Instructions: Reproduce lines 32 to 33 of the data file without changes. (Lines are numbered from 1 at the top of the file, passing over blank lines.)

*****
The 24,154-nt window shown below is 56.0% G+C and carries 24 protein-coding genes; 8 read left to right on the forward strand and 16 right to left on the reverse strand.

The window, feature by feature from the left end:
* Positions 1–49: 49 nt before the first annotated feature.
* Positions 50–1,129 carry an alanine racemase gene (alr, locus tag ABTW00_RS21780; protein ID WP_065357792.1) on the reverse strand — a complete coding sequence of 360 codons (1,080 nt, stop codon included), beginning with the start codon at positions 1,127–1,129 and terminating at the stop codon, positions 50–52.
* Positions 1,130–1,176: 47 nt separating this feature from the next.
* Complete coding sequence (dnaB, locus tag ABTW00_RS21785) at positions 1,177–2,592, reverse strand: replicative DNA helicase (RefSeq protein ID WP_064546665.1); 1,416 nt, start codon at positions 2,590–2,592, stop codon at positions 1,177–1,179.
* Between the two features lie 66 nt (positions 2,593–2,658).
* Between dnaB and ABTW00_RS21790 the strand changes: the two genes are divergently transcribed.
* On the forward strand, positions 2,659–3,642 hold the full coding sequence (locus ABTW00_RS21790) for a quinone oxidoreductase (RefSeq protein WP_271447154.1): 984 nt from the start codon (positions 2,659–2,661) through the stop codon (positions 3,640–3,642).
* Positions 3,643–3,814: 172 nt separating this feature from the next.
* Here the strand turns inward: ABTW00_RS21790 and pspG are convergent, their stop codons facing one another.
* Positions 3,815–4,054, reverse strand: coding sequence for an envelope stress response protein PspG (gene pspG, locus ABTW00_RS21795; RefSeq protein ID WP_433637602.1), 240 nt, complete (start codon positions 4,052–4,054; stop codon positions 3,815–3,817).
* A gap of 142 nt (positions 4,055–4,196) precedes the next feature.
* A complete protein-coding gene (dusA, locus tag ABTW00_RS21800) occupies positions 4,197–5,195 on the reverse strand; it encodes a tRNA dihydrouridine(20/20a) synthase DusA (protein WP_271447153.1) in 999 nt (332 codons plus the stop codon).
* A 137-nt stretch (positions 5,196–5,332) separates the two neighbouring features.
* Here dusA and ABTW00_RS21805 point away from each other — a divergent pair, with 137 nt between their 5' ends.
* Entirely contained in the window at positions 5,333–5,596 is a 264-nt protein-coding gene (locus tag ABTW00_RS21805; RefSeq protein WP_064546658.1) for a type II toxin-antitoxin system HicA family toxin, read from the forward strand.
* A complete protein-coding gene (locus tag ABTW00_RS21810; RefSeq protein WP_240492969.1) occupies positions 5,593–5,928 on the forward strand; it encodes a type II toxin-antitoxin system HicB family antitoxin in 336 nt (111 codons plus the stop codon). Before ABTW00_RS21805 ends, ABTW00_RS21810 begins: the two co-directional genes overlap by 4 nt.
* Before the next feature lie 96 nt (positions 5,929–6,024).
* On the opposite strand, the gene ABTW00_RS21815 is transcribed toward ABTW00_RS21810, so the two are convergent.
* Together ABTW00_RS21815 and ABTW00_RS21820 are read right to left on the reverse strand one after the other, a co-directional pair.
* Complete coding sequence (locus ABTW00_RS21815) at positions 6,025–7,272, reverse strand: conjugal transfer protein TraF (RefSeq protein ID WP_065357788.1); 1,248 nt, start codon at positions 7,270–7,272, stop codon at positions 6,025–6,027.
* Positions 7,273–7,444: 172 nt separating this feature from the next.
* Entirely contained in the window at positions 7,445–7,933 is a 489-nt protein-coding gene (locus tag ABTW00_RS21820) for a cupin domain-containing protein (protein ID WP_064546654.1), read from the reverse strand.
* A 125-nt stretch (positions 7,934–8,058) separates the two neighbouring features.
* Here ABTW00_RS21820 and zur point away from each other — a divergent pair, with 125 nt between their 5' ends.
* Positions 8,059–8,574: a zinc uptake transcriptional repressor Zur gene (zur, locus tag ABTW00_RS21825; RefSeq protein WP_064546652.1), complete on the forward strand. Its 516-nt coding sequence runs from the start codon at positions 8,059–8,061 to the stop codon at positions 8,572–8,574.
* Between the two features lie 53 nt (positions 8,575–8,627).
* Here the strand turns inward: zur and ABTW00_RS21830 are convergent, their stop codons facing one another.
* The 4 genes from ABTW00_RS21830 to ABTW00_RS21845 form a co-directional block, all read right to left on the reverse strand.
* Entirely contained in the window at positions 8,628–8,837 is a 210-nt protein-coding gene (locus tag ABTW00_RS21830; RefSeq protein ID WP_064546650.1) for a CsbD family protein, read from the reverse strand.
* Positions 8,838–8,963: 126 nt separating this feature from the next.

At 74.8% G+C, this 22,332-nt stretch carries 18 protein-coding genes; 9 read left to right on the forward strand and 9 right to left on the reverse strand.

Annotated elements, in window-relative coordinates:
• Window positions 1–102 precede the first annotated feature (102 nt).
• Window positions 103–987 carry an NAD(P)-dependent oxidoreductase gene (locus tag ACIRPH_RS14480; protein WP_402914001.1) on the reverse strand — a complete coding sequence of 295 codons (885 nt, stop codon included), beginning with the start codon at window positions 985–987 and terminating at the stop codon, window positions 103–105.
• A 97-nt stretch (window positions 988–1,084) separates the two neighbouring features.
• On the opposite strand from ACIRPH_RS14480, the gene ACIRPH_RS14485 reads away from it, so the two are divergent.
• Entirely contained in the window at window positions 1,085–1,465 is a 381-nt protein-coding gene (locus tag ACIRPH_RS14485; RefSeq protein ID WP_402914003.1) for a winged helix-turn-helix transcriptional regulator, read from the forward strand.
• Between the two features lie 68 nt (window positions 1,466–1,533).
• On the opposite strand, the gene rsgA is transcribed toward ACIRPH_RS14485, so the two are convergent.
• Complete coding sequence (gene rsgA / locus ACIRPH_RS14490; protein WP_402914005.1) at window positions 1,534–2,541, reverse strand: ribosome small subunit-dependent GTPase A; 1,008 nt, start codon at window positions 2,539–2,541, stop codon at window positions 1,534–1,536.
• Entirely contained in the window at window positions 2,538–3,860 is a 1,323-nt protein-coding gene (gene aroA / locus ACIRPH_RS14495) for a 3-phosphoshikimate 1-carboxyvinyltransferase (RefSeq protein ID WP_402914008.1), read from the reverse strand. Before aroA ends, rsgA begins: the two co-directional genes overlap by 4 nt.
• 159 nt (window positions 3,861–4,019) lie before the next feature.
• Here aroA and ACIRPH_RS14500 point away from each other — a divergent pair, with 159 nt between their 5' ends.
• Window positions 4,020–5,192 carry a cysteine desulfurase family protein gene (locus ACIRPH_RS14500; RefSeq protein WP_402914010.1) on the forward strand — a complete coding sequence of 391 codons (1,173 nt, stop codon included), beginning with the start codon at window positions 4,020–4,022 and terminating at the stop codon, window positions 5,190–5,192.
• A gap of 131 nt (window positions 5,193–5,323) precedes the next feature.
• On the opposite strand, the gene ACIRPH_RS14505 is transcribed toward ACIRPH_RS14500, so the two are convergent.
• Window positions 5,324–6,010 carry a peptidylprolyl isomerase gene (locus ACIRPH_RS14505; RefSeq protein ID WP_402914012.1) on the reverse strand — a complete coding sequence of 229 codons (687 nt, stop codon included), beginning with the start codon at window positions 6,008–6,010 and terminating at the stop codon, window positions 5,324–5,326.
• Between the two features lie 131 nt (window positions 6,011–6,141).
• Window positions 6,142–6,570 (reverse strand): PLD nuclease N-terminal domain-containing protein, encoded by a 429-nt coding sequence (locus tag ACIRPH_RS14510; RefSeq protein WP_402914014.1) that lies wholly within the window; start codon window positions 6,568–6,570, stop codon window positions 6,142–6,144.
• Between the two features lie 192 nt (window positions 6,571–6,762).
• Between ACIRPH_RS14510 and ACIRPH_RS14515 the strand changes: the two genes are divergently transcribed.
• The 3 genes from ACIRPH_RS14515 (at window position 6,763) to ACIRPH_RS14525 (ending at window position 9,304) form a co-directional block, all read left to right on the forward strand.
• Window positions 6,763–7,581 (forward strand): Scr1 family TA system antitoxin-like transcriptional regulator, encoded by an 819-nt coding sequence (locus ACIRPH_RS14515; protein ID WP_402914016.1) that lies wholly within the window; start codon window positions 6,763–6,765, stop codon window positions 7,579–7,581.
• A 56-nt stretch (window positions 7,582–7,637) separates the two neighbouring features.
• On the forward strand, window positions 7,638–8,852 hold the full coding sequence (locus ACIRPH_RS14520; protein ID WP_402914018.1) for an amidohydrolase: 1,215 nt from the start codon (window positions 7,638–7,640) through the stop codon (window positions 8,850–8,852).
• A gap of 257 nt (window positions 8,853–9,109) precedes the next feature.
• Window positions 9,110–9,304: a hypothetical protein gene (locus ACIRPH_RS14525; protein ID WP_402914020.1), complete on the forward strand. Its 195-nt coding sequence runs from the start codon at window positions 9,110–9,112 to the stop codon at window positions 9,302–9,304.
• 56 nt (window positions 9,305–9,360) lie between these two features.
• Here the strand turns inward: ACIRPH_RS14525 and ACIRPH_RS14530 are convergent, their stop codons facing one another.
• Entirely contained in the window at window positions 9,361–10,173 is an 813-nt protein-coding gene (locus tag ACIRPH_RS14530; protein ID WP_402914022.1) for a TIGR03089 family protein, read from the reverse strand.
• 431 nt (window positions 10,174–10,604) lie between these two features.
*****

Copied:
* Positions 8,838–8,963: 126 nt separating this feature from the next.

At 74.8% G+C, this 22,332-nt stretch carries 18 protein-coding genes; 9 read left to right on the forward strand and 9 right to left on the reverse strand.